What is a Transfer Student?

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You’ve heard the term before, but you may be wondering: what is a transfer student? A transfer student is someone who has earned credits for study at one school or institution but, for whatever reason, wants to go to a different institution and bring over the credits she or he has earned. Transfer students need to apply to the new school or institution they want to transfer to, and the applicant will need to provide, among other information, transcript(s) from previous academic performance and credits earned.

Different kinds of transfers[i]:

  • Vertical Transfer (or a traditional, forward, upward, 2/4): A student transfers from a two-year institution to a four-year institution.

  • Lateral Transfer: A student transfers from a four-year institution to another four-year institution or from a two-year institution to another two-year institution.

  • Reverse Transfer: A student transfers from a four-year institution to a two-year institution (this may include students who enroll temporarily, perhaps for a summer term).

  • Co-enrolled or Concurrent Enrollment: A student who is taking courses at an external institution while she or he is still enrolled in classes at another institution.

Being a transfer student is not the same as being a visiting student. While attending college, a student may decide to study at a different college for a semester or two, or go abroad to another country to study. This is not permanent and these are considered visiting students. A transfer student is one that is permanently leaving one school in order to attend another program, and needs to have any applicable credits transferred to their new program plan.

Reasons to Transfer Colleges

students transfer

Why do students transfer? A student may have several reasons to transfer colleges and here are some examples:

  • You attended a two-year school and want to transfer to a four-year school.

  • You attended a school you thought was the right choice, but for personal, social, residential, economic, or academic reasons, it’s not the best fit for you.

  • You’re changing majors and another school has a better program for that major.

  • You, your family, or your spouse is moving and needs a school in your new location.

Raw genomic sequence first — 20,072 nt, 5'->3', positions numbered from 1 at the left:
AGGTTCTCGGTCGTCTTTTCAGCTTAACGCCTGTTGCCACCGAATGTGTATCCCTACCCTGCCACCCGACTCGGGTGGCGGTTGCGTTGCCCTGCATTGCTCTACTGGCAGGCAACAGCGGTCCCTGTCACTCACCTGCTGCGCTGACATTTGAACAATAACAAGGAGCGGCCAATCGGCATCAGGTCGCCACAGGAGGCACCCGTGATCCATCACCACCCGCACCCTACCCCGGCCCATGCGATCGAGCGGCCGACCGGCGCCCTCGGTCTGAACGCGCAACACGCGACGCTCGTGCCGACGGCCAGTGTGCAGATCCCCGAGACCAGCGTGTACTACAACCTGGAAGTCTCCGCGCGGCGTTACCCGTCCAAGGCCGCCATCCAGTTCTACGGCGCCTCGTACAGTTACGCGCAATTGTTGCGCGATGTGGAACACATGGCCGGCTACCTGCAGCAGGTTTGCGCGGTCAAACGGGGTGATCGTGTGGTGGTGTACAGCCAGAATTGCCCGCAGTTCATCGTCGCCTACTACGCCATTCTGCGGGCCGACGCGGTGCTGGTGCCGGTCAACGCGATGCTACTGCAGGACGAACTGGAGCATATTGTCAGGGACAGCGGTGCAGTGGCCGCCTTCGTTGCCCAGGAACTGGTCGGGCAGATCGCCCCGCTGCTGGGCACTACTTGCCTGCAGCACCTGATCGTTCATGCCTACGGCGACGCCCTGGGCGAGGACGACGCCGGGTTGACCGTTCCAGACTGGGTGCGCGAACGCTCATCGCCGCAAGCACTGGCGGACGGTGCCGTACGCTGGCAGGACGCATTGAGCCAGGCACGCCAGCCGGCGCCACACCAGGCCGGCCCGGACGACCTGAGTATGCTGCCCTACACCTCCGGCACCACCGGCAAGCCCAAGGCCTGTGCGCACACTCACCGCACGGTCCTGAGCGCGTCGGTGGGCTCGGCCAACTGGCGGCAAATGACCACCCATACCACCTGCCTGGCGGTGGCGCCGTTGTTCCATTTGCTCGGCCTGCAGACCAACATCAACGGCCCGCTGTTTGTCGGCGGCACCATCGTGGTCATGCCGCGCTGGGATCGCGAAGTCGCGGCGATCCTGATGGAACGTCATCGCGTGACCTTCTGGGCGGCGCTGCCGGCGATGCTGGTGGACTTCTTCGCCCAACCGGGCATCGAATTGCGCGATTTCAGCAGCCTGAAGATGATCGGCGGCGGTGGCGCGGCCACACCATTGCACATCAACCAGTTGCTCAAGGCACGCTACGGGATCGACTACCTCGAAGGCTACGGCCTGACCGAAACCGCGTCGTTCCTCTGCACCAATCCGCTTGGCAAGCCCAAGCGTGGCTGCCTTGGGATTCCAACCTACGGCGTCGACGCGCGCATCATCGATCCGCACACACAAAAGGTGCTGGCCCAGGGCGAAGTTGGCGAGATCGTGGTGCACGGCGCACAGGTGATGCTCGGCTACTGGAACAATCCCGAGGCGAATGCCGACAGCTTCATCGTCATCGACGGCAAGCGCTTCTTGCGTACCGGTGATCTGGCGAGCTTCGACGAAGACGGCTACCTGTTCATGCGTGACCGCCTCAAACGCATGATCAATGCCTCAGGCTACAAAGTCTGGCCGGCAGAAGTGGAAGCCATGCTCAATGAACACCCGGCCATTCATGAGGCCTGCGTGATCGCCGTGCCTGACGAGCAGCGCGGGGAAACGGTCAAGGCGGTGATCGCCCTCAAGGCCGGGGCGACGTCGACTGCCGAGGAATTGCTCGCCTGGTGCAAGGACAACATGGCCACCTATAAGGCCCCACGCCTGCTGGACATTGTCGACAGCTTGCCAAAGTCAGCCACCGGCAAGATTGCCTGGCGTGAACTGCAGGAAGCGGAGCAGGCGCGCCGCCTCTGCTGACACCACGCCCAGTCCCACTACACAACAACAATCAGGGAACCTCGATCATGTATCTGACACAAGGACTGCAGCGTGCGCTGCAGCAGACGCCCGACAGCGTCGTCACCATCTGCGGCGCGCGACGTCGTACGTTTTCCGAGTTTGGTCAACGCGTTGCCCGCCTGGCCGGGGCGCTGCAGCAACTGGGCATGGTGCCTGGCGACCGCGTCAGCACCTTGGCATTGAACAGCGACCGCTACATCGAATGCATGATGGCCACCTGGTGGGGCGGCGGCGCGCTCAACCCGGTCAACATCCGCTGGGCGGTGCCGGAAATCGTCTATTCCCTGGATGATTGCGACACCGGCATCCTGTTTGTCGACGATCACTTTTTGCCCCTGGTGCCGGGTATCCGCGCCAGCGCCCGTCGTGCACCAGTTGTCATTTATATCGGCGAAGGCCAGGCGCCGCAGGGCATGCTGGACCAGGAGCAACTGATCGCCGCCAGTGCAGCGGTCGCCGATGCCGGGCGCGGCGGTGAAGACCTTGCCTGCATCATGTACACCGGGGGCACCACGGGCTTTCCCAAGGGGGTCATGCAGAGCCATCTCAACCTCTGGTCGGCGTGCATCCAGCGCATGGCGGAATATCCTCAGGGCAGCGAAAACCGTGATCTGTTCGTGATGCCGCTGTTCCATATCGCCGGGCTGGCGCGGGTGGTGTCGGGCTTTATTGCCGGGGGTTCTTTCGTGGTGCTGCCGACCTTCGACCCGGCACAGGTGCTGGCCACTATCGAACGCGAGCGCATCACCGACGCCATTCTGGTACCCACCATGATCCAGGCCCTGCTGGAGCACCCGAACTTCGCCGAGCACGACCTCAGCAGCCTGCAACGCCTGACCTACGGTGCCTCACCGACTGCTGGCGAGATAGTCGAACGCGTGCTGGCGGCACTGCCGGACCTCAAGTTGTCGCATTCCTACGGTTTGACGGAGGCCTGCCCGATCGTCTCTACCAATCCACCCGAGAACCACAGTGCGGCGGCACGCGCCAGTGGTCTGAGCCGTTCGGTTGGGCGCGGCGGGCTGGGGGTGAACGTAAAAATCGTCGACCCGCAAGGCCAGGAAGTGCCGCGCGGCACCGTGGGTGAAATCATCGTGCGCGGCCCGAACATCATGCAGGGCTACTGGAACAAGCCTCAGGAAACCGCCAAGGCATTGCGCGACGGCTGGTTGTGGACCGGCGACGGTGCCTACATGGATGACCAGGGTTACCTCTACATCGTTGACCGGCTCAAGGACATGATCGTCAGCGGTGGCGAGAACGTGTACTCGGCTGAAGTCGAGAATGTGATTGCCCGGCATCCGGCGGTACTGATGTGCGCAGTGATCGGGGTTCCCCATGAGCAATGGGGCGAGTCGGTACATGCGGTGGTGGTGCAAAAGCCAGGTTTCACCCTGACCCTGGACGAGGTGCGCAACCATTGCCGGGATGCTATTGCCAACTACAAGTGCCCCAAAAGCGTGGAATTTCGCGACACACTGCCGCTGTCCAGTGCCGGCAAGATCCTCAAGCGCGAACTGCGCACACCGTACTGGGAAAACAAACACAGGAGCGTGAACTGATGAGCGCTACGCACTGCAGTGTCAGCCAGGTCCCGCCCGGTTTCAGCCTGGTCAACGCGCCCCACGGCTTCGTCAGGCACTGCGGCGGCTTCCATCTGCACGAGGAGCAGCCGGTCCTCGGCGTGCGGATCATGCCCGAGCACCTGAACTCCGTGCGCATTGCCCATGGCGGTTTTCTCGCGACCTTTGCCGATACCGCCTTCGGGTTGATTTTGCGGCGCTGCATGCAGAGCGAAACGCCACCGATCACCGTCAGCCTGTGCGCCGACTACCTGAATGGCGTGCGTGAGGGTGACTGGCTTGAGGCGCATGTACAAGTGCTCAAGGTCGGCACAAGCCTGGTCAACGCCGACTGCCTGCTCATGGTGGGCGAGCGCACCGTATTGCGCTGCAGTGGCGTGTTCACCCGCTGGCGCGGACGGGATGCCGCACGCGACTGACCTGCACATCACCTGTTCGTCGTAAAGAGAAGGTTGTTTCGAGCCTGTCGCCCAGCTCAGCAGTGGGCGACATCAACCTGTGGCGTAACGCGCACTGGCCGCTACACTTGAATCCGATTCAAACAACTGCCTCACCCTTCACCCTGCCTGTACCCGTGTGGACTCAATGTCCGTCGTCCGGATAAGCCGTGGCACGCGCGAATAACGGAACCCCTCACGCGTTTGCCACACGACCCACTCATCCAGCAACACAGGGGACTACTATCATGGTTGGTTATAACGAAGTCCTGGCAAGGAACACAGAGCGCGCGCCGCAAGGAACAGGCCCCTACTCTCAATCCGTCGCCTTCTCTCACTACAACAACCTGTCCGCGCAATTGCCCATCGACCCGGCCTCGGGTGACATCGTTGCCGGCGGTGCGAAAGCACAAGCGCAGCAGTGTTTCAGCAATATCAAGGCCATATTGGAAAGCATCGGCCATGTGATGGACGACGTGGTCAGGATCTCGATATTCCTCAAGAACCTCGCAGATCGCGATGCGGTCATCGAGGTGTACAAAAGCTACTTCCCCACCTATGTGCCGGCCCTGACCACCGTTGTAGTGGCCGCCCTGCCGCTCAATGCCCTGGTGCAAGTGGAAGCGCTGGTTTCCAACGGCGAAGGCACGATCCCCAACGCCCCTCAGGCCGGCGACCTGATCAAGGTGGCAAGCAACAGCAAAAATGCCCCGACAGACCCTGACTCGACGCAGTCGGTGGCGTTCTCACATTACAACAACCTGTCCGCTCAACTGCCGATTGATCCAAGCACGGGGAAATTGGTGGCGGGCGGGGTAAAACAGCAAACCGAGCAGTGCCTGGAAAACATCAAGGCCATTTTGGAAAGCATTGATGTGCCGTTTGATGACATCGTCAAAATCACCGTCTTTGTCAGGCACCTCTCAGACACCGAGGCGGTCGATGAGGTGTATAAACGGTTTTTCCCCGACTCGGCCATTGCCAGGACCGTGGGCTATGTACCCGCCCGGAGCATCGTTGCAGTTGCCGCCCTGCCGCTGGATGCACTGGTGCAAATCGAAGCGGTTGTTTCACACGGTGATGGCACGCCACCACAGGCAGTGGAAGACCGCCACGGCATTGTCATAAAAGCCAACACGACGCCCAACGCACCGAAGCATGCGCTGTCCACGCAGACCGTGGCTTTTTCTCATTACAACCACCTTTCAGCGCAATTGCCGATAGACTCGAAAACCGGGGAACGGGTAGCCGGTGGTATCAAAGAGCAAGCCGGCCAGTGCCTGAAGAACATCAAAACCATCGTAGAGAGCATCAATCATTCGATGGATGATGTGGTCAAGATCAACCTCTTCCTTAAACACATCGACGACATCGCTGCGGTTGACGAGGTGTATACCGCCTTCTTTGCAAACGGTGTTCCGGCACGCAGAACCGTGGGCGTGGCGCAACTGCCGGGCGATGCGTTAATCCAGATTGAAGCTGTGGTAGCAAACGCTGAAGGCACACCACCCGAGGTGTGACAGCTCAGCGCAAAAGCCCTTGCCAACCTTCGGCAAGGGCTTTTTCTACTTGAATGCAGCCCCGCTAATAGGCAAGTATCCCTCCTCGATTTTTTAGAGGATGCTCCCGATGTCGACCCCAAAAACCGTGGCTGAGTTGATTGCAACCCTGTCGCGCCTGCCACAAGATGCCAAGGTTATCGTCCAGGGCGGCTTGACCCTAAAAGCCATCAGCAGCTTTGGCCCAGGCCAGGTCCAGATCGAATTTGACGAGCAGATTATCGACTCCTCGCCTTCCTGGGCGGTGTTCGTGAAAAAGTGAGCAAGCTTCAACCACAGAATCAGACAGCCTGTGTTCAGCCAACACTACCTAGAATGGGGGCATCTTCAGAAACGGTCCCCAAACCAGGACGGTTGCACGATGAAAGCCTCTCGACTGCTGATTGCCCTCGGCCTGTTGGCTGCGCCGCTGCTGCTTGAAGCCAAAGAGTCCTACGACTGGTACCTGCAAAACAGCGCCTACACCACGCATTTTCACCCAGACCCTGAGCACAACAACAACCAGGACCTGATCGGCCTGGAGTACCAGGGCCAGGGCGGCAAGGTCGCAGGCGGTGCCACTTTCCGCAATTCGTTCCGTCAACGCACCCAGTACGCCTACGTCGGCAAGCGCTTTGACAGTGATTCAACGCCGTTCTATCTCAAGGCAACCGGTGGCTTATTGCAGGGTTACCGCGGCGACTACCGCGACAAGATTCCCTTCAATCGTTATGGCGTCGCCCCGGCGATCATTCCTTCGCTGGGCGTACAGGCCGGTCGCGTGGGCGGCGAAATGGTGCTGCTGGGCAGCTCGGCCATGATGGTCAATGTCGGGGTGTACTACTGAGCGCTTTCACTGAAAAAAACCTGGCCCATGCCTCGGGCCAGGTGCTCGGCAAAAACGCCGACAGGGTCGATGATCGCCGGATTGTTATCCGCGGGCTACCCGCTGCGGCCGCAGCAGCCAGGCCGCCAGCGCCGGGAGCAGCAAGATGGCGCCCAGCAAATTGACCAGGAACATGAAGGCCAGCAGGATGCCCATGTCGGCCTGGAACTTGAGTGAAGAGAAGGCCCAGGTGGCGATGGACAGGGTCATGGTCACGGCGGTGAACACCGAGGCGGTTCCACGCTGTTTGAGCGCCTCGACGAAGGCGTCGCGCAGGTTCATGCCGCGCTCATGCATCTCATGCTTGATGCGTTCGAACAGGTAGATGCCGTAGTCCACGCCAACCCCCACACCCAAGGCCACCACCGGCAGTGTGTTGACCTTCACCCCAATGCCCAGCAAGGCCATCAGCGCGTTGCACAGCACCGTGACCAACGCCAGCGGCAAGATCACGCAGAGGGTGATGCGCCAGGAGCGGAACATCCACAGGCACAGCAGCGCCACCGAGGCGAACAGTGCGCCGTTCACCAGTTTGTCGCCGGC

• Tuition or living expenses are too high at the school or in the city where you’re currently enrolled.

  • You’re commuting and the location is too far or difficult to get to for classes.

Statistics about Transfer Students

If you’re reading this, you probably have your own reason to transfer colleges. And whatever it is, you’re not alone. Thousands of students transfer each year. We’ve compiled some statistics on transfer students.

  • Of the 2.8 million students who began their postsecondary education in the fall of 2006, approximately 1/3 transferred once or more before earning their degree.[ii]

  • 50-80% of first-time community college students typically express a desire to transfer and earn a higher degree.[ii]

  • About 3/4 of transfer students who are enrolled in public two- and four-year institutions transfer to an in-state institution.[iii]

  • In the fall of 2006, the national average acceptance rate for transfer students was 64%, comparatively similar to the 69% acceptance rate for first-year students.[iv]

Schools with most incoming transfer students in 2013[v]:

 

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What is a Transfer Student?

[i] nacacnet.org/research/transfer/Pages/The-transfer-process-defined.aspx |  [ii]  nacacnet.org/research/transfer/Pages/Transfer-is-Trending.aspx  | [iii] nces.ed.gov/pubs2014/2014163.pdf  | [iv] chronicle.com/blogs/headcount/on-transfer-studentstransfer-friendliness/23499 | [v] colleges.usnews.rankingsandreviews.com/best-colleges/rankings/most-transfers

 

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